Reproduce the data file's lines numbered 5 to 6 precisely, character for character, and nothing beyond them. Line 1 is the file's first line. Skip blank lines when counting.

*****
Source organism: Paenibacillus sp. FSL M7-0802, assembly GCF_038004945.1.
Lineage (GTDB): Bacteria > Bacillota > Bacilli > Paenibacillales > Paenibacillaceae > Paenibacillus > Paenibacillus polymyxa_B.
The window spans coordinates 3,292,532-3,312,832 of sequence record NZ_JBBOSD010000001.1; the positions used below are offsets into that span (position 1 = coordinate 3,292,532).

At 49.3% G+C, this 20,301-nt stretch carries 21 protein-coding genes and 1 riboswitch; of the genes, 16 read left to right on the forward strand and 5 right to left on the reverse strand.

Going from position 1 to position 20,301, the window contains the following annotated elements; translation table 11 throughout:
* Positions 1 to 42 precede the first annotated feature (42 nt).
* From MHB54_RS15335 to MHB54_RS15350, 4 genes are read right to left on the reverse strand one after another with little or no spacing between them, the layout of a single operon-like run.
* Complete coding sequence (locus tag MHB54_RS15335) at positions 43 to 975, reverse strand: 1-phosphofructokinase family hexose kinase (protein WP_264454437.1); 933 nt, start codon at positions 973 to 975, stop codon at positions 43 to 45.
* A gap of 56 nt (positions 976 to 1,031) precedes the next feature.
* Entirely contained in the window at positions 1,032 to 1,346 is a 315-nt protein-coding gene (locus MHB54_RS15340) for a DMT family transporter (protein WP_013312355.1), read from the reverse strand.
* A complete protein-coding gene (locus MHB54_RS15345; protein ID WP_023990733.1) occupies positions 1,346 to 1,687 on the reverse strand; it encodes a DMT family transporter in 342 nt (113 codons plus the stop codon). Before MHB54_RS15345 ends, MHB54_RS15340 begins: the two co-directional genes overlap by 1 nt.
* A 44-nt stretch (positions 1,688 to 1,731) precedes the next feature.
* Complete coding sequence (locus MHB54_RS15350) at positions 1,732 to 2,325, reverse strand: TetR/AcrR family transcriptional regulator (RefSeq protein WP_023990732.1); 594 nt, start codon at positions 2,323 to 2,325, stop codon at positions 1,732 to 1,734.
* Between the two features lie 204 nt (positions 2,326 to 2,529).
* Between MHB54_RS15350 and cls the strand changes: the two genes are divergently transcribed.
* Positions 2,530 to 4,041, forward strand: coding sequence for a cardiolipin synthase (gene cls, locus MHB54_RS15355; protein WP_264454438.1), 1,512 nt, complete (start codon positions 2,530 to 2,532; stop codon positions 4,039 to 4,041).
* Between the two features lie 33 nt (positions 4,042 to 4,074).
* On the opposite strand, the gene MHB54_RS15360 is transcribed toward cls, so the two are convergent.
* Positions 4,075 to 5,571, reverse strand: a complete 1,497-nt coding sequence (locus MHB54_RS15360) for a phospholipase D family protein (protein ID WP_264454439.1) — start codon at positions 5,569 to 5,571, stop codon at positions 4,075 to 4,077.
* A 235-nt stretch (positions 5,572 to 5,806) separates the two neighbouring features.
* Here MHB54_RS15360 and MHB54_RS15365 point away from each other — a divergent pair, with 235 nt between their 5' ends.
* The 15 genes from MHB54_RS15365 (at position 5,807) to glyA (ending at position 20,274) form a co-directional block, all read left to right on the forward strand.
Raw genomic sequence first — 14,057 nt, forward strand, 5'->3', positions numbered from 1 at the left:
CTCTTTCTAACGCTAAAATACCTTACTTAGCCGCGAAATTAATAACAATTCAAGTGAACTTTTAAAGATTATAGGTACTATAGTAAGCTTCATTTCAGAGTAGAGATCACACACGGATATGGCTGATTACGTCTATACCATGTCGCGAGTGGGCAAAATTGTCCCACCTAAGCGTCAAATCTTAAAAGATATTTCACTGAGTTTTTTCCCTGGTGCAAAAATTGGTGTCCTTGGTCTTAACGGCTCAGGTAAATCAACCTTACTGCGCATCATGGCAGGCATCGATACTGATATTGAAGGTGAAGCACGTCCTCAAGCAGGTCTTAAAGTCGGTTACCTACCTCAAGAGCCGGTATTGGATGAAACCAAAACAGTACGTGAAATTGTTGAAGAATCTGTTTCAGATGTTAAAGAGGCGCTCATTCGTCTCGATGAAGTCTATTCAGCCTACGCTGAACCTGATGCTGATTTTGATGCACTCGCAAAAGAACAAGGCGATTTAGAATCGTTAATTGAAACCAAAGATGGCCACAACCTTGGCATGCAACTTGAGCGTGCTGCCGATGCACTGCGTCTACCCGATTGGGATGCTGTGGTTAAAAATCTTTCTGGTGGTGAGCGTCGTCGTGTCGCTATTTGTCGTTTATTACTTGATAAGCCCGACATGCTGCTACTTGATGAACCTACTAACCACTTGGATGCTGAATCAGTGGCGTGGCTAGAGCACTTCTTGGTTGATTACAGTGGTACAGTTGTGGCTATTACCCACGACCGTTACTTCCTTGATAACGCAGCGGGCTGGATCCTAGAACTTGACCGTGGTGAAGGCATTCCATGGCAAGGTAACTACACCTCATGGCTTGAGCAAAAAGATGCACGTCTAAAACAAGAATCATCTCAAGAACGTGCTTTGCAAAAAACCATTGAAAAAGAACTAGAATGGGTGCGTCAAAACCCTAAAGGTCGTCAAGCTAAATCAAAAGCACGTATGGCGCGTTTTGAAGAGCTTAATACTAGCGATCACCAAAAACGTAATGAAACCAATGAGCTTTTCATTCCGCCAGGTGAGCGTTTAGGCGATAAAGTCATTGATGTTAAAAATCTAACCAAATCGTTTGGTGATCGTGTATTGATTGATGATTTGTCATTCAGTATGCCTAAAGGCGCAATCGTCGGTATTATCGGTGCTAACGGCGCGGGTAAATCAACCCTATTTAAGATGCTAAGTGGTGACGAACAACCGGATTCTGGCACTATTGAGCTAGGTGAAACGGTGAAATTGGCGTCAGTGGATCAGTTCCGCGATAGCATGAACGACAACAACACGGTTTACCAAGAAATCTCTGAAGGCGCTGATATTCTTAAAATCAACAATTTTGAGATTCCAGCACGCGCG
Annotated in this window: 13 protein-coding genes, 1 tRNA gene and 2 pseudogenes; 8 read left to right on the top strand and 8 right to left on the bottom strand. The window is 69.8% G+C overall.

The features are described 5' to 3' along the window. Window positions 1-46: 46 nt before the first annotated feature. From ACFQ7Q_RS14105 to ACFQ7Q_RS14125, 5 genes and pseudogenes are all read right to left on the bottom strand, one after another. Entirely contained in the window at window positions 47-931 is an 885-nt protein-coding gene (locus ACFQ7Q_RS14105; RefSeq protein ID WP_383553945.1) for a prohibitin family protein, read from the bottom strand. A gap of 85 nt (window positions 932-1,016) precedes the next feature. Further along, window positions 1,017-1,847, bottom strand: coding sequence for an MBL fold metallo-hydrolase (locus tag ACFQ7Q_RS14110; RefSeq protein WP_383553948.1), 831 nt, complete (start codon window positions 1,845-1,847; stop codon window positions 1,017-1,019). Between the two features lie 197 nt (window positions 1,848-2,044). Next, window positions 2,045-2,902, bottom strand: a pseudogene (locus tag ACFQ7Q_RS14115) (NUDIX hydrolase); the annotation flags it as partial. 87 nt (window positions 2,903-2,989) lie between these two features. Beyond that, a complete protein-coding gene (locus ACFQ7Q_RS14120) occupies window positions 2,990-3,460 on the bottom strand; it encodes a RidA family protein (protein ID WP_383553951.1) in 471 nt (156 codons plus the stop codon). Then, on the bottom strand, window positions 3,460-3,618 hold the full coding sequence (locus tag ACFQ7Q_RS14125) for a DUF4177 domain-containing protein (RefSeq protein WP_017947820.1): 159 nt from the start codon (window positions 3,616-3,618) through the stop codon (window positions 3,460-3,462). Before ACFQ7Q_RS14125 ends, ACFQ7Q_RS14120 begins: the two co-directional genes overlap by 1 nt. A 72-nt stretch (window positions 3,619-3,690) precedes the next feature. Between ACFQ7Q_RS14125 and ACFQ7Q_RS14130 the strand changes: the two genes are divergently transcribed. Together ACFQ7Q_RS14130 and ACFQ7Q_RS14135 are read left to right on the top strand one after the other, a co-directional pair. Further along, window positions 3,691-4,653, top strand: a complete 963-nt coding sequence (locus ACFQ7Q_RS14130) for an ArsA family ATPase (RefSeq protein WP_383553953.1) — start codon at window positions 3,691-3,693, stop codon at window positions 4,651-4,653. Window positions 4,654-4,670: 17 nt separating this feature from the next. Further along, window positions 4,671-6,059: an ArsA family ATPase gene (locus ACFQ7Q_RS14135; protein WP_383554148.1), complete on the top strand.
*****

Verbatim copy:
Going from position 1 to position 20,301, the window contains the following annotated elements; translation table 11 throughout:
* Positions 1 to 42 precede the first annotated feature (42 nt).